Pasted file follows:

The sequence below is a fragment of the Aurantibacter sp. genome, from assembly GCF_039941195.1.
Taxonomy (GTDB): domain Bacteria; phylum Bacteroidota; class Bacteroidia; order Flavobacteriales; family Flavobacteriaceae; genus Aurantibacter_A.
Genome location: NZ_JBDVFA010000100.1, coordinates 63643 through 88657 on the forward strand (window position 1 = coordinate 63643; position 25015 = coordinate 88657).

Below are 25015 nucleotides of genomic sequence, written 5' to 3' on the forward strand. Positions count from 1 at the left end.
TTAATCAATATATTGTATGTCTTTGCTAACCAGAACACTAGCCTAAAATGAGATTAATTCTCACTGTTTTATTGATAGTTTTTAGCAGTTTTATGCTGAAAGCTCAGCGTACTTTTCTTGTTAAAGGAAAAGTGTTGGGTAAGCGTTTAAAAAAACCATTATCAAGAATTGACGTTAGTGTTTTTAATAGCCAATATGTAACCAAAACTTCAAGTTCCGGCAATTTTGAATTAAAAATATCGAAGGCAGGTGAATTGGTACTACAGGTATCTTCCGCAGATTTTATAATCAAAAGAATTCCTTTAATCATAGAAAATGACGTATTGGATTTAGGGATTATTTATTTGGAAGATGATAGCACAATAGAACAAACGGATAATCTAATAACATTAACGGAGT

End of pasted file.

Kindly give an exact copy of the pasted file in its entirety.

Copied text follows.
The sequence below is a fragment of the Aurantibacter sp. genome, from assembly GCF_039941195.1.
Taxonomy (GTDB): domain Bacteria; phylum Bacteroidota; class Bacteroidia; order Flavobacteriales; family Flavobacteriaceae; genus Aurantibacter_A.
Genome location: NZ_JBDVFA010000100.1, coordinates 63643 through 88657 on the forward strand (window position 1 = coordinate 63643; position 25015 = coordinate 88657).

Below are 25015 nucleotides of genomic sequence, written 5' to 3' on the forward strand. Positions count from 1 at the left end.
TTAATCAATATATTGTATGTCTTTGCTAACCAGAACACTAGCCTAAAATGAGATTAATTCTCACTGTTTTATTGATAGTTTTTAGCAGTTTTATGCTGAAAGCTCAGCGTACTTTTCTTGTTAAAGGAAAAGTGTTGGGTAAGCGTTTAAAAAAACCATTATCAAGAATTGACGTTAGTGTTTTTAATAGCCAATATGTAACCAAAACTTCAAGTTCCGGCAATTTTGAATTAAAAATATCGAAGGCAGGTGAATTGGTACTACAGGTATCTTCCGCAGATTTTATAATCAAAAGAATTCCTTTAATCATAGAAAATGACGTATTGGATTTAGGGATTATTTATTTGGAAGATGATAGCACAATAGAACAAACGGATAATCTAATAACATTAACGGAGT